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Reno, NV, Dec. 3, 2001 (AP by Martin Griffith)–The latest in a series of potent storms brought more heavy snow and high wind to the Sierra Nevada and the Lake Tahoe area, shutting down schools, highways and even ski resorts.
The storm dumped up to 3 1/2 feet of snow in the mountain range during the weekend, according to the National Weather Service.
About 40 miles of U.S. 50 was closed Monday over California’s Echo Summit, between Meyers and Pollock Pines, Calif. Chains or snow tires were required on all other highways in the Sierra and on U.S. 395 north and south of Reno.
Schools were closed in some areas of Nevada east of Lake Tahoe.
As the storm moved eastward, driving was discouraged in much or northeastern Nevada on Monday because of blizzard conditions.
At the height the storm on Sunday, Interstate 80 was closed over Donner Summit in the Sierra because of whiteout conditions, said California Highway Patrol dispatcher Sylvia McKinney. The highway reopened late Sunday.
Wind gusts of up to 100 mph over the Sierra crest shut down operations Sunday at most Tahoe ski resorts.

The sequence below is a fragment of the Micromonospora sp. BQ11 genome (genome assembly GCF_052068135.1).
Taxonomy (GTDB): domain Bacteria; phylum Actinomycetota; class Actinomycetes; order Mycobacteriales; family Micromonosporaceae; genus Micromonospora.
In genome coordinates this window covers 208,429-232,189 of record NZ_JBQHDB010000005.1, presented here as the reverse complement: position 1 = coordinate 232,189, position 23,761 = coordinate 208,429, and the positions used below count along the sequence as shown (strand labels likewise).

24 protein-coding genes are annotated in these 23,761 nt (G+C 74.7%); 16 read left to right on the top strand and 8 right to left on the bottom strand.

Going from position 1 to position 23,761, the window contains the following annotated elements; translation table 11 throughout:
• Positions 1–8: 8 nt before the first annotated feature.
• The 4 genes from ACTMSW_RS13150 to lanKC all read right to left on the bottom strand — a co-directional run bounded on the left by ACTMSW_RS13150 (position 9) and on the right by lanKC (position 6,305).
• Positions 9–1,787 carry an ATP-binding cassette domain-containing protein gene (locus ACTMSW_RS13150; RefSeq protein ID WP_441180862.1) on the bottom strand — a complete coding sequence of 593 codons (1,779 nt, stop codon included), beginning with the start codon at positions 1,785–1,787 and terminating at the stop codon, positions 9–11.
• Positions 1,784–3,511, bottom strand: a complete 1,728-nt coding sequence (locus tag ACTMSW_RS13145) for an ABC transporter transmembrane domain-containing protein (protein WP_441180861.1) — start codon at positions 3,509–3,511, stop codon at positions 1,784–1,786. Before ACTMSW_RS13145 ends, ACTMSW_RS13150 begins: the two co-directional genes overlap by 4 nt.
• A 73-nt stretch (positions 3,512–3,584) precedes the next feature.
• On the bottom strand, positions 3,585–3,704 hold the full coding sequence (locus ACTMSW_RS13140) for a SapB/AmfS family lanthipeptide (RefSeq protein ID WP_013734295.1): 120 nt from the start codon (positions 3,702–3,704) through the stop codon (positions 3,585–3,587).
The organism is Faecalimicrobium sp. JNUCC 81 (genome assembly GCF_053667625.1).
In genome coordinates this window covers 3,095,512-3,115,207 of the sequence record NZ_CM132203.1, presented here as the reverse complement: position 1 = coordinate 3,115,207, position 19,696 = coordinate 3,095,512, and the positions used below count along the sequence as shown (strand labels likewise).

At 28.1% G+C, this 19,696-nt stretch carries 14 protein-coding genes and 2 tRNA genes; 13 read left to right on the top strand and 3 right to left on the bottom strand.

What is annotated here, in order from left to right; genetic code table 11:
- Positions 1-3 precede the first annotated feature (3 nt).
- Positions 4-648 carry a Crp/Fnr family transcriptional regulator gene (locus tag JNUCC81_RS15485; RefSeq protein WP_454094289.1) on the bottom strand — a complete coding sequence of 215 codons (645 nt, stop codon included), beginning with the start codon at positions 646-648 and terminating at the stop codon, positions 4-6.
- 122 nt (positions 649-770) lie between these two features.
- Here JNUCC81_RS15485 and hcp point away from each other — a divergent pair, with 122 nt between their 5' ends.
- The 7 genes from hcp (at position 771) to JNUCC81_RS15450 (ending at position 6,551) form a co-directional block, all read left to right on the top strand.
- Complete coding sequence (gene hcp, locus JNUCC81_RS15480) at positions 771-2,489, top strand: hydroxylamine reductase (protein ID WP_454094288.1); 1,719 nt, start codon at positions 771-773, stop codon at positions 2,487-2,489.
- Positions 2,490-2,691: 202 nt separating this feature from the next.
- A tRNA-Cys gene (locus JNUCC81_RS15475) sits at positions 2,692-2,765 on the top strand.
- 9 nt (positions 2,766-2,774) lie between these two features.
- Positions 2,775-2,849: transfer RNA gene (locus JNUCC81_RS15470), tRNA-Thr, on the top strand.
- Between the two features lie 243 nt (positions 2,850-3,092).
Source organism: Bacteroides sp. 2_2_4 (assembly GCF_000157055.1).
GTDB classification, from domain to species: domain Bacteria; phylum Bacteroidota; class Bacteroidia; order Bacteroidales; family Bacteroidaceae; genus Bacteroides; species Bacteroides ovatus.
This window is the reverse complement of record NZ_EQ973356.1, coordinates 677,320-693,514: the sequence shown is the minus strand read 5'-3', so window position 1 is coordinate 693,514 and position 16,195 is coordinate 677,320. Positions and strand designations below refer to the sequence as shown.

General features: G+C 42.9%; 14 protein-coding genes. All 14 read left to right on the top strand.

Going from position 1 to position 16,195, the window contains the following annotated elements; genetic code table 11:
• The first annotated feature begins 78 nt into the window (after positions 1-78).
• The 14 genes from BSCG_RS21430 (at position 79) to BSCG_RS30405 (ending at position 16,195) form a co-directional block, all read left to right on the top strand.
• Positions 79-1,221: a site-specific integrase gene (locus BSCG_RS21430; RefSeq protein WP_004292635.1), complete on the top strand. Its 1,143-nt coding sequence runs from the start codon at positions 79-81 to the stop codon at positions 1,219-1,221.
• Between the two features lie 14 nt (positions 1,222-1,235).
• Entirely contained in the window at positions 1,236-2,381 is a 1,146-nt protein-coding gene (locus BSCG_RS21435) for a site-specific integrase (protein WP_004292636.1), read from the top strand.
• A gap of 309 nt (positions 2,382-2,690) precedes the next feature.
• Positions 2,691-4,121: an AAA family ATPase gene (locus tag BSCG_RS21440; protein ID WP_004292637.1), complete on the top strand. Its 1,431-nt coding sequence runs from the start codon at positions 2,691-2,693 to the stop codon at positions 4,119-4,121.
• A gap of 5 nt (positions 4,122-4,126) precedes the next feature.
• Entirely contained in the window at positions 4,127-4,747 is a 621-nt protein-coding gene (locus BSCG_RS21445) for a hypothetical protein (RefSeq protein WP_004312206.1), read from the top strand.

“It’s blowing really hard and snowing like crazy and visibility is really, really bad,” John Booth, vice president of Boreal ski area, said Sunday from the resort atop Donner Summit.
At lower elevations west of the Sierra, the storm had pummeled the San Francisco area with rain and wind, causing some highway flooding and mudslides.
Some 1,500 customers were without power Monday in the San Francisco Bay area, down from about 13,000 late Sunday, according to Pacific Gas and Electric.
After a slow start to the Sierra ski season because of a lack of snow, the storms over the last week had brightened the outlook for resorts.
“We’re set for Christmas now,” Booth said. “We have put away our snowmaking equipment for the season. It’s looking like a real winter now. There are four- to five-feet-high snowbanks along the highway.”
The snow also was good news for the region’s water outlook after recent subpar winter snowpacks in the Sierra.
“We definitely need it,” said weather service forecaster Stephen Adams in Reno. “One or two storms won’t solve the situation, but they do put us on the right track.”